Secure shopping

Studio equipment

Our full range of studio equipment from all the leading equipment and software brands. Guaranteed fast delivery and low prices.

Visit Juno Studio

Secure shopping

DJ equipment

Our full range of DJ equipment from all the leading equipment and software brands. Guaranteed fast delivery and low prices.   Visit Juno DJ

Secure shopping

Vinyl & CDs

The world's largest dance music store featuring the most comprehensive selection of new and back catalogue dance music Vinyl and CDs online.

Visit Juno Records

Den Haan – Gods From Outer Space review

Following their debut on Dissident in 2008, great things have been expected from Italo revivalists Den Haan. With the likes of Gatekeeper (the Merok version, rather than the Bristol dubstep-techno fusionist) recently enjoying success with a similar style of synth-heavy, horror-flecked analogue disco, there’s some pressure to deliver with this debut full-length. We probably shoudn’t have worried. Gods From Outer Space certainly delivers on that early promise, offering an action-packed set that shows the British duo at the peak of their powers. As ever, this power is built on layer upon layer of faithfully authentic analogue synthesizers; machines all singing as one.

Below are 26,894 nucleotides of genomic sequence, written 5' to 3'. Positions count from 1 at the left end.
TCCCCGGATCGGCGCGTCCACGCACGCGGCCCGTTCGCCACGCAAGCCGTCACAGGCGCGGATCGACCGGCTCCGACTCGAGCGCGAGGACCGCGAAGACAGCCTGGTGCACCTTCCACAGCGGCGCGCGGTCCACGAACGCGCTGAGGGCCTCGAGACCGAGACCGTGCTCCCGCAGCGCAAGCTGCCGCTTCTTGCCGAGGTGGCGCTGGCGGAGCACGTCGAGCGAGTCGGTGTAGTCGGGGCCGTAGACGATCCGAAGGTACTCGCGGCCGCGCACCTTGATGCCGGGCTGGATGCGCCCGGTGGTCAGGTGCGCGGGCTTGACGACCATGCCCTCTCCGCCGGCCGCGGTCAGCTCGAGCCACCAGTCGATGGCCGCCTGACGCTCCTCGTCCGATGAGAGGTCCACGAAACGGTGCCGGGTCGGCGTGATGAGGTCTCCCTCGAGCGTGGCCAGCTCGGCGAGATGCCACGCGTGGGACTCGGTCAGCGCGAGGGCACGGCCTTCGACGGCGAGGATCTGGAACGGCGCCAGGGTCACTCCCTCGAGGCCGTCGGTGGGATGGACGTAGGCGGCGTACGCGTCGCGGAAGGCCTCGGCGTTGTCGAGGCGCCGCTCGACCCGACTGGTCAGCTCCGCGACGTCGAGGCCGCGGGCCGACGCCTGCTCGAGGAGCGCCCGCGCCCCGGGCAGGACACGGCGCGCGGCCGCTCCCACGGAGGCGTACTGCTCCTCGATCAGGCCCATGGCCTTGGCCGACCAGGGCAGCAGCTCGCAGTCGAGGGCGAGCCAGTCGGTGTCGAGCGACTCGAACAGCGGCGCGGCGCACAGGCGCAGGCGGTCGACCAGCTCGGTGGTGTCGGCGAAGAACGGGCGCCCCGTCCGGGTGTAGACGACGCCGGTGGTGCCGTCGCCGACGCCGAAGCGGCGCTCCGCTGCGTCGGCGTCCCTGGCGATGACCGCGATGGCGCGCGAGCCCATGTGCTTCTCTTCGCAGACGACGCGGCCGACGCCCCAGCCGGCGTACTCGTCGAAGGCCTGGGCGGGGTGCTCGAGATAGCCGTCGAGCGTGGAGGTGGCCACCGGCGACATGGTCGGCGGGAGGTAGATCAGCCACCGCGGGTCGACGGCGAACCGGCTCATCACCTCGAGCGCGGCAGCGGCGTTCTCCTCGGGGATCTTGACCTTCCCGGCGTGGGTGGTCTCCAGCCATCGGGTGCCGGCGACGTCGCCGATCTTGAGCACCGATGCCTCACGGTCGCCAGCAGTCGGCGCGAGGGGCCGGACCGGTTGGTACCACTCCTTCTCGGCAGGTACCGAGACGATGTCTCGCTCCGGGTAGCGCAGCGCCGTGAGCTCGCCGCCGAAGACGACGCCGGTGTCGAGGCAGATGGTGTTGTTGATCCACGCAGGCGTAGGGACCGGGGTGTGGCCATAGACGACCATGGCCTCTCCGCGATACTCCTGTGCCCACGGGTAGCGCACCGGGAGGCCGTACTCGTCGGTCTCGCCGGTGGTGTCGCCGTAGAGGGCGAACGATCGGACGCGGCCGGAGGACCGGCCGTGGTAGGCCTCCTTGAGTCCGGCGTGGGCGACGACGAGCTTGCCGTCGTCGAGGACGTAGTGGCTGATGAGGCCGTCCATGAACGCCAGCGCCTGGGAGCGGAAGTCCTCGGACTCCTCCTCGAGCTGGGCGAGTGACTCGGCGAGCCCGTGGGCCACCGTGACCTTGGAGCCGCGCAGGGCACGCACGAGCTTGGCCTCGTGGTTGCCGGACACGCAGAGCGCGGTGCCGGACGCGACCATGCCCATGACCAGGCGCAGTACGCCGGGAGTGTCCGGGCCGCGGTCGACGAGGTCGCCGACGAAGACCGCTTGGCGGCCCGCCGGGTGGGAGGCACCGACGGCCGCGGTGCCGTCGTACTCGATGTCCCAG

Right from the moment eerie opener “The End” springs into life (a clear John Carpenter reference), Gods From Outer Space is a full-throttle ride. The title track itself is typical of what follows; an over-the-top Italo-disco/Hi NRG fusion that sounds like a four-way love romp between Giorgio Moroder, Patrick Cowley, Ian Levine and John Foxx. Like the brilliant “Russian Boat Commander” and “Release The Beast” it seems to revel in its vests-off campery. But then, this is Italo, after all.

While Italo and Hi-NRG are, of course, the most obvious reference points, Gods From Outer Space is more than mere nostalgia-driven dancefloor pomposity. “Universal Energy”, for example, delights in adding urgent new wave vocals to a musical palette that’s half Bobby Orlando (The Flirts, Divine etc), half Gino Soccio. The latter was obviously an inspiration, too, for the disco madness of “Night Shift” and “Metamoprhosis” – two highlights of an album packed with memorable dancefloor moments.

Matt Anniss